I’ve seen a few hacks in the past to try and work out which button caused a form POST in ASP.NET MVC, but the truth is it is pretty easy.

Step 1: Inside your form, add two Submit buttons. Add a name attribute to both (note it isn’t added by MVC by default);

   1:  <p>
   2:      <input type="submit" name="Command" value="Save" />
   3:      <input type="submit" name="Command" value="Delete" />
   4:  </p>

Note both have the same name.

Step 2: Inside your action, add a parameter that matches the name of the buttons;

   1:  [HttpPost]
   2:  public ActionResult Index(
   3:      Person person, 
   4:      string command)
   5:  {
   6:      bool saved = (command == "Save");
   7:   
   8:      if (saved)
   9:          // code removed
  10:      else
  11:          // code removed
  12:  }

Simple huh? You could write some clever extension method to inspect the posted HTTP values, but I find this approach far more elegant. It is really clear that I’m expecting the “command” to be posted to my action.

A part of me wonders if naming all your buttons the same contravenes the HTML specification, but I can find no evidence of this – it is an accepted practice for checkboxes and radio buttons of course, and I’ve found this to work well. If you know otherwise do shout up. Like it? Hate it?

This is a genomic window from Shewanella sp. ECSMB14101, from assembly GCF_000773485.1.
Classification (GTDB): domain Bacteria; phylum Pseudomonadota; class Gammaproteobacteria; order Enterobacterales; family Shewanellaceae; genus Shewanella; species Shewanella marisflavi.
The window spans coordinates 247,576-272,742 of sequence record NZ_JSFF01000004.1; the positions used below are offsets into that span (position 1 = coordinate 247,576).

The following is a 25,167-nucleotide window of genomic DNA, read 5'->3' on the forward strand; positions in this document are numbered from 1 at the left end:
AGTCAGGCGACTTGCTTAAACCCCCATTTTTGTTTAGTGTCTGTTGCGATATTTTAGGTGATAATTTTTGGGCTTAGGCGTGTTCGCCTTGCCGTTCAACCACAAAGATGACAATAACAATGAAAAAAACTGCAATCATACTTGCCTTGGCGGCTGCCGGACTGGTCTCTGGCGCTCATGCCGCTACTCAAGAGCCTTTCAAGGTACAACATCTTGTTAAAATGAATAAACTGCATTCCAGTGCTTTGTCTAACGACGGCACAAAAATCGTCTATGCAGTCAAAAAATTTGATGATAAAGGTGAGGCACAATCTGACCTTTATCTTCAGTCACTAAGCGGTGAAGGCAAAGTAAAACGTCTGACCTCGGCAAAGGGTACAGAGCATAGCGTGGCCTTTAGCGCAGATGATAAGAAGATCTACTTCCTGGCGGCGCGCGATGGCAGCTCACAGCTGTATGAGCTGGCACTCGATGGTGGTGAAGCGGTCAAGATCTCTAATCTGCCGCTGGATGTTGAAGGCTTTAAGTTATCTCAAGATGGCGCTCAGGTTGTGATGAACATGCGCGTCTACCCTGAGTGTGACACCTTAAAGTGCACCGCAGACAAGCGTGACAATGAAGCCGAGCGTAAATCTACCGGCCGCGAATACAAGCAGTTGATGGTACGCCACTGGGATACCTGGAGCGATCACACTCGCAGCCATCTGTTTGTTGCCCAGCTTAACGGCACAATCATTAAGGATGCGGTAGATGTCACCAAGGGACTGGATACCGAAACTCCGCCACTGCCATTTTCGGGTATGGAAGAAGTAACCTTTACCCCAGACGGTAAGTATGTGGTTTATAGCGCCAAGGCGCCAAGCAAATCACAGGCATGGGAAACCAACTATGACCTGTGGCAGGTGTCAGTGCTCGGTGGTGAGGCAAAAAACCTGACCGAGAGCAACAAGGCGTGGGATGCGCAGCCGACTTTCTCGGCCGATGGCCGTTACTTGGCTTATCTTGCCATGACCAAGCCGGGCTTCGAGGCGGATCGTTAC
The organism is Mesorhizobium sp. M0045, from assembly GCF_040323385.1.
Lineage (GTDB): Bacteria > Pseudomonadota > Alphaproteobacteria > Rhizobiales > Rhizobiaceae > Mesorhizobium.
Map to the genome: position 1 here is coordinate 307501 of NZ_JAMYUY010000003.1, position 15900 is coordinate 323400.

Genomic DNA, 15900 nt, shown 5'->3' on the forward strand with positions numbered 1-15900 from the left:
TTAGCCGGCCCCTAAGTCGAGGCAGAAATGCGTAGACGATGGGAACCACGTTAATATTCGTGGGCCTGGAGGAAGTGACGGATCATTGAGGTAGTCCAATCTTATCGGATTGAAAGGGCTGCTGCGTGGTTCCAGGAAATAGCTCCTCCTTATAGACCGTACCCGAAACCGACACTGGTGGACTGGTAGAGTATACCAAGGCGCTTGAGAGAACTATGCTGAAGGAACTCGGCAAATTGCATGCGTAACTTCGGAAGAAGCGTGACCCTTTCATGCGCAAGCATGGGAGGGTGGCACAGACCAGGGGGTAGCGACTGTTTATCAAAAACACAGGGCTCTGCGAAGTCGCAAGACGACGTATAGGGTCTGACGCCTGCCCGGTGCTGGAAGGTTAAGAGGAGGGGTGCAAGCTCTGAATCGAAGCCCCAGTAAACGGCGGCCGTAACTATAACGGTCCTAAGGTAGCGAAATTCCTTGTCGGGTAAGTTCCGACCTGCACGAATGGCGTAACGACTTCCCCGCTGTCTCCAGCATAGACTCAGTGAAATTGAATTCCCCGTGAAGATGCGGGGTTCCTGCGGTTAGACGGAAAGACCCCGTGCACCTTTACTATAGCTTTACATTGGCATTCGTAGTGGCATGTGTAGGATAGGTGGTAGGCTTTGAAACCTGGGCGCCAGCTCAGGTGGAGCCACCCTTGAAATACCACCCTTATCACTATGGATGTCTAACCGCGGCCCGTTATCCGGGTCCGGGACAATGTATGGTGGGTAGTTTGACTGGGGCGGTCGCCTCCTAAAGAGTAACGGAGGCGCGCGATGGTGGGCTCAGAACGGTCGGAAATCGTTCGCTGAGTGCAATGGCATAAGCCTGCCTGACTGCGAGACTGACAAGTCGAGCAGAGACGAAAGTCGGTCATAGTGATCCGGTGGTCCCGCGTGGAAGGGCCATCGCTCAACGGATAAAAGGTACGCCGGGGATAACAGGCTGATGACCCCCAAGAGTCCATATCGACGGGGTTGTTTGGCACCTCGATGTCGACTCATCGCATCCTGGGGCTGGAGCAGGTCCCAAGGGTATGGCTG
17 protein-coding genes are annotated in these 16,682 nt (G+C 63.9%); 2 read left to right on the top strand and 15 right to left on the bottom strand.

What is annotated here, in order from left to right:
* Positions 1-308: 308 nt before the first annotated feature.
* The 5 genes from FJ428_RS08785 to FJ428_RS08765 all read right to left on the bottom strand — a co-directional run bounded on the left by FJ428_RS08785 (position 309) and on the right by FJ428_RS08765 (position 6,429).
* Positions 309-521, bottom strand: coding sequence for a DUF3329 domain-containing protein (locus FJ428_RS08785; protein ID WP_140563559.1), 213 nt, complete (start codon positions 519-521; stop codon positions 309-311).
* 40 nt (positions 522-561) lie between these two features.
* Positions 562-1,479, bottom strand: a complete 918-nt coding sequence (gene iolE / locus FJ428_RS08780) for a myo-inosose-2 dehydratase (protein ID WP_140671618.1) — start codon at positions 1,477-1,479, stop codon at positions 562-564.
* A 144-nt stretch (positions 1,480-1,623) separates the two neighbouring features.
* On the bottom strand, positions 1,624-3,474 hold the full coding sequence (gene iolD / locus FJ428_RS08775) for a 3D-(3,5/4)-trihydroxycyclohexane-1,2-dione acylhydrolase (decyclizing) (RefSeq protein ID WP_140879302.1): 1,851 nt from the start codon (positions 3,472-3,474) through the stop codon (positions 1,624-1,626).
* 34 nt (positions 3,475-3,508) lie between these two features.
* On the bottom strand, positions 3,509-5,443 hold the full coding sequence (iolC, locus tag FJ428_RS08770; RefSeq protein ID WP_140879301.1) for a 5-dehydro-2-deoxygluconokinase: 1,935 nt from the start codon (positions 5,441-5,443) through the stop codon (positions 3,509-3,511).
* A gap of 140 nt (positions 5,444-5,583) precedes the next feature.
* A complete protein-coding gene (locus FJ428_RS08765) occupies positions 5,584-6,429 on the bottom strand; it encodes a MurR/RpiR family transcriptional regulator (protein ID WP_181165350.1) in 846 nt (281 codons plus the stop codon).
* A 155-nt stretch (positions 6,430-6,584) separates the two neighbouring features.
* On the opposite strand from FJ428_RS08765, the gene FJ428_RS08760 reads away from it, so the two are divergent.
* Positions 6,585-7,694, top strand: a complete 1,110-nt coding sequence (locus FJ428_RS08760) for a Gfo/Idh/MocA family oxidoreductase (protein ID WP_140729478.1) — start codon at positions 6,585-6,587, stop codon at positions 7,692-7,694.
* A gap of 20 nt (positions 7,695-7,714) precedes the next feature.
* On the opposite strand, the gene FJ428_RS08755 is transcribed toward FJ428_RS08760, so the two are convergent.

Step 3: Well… let’s take it one step further and create an enum of commands;

   1:  public enum Command
   2:  {
   3:      Save,
   4:      Delete
   5:  }

Step 4: … and update our action method parameter’s type to be our new enum, and of course our logic to use it;

   1:  [HttpPost]
   2:  public ActionResult Index(
   3:      Person person, 
   4:      Command command)
   5:  {
   6:      if (command == Command.Save)
   7:          // code removed
   8:      else
   9:          // code removed
  10:  }

Hey presto! Strongly typed clear code that reacts to which button was clicked.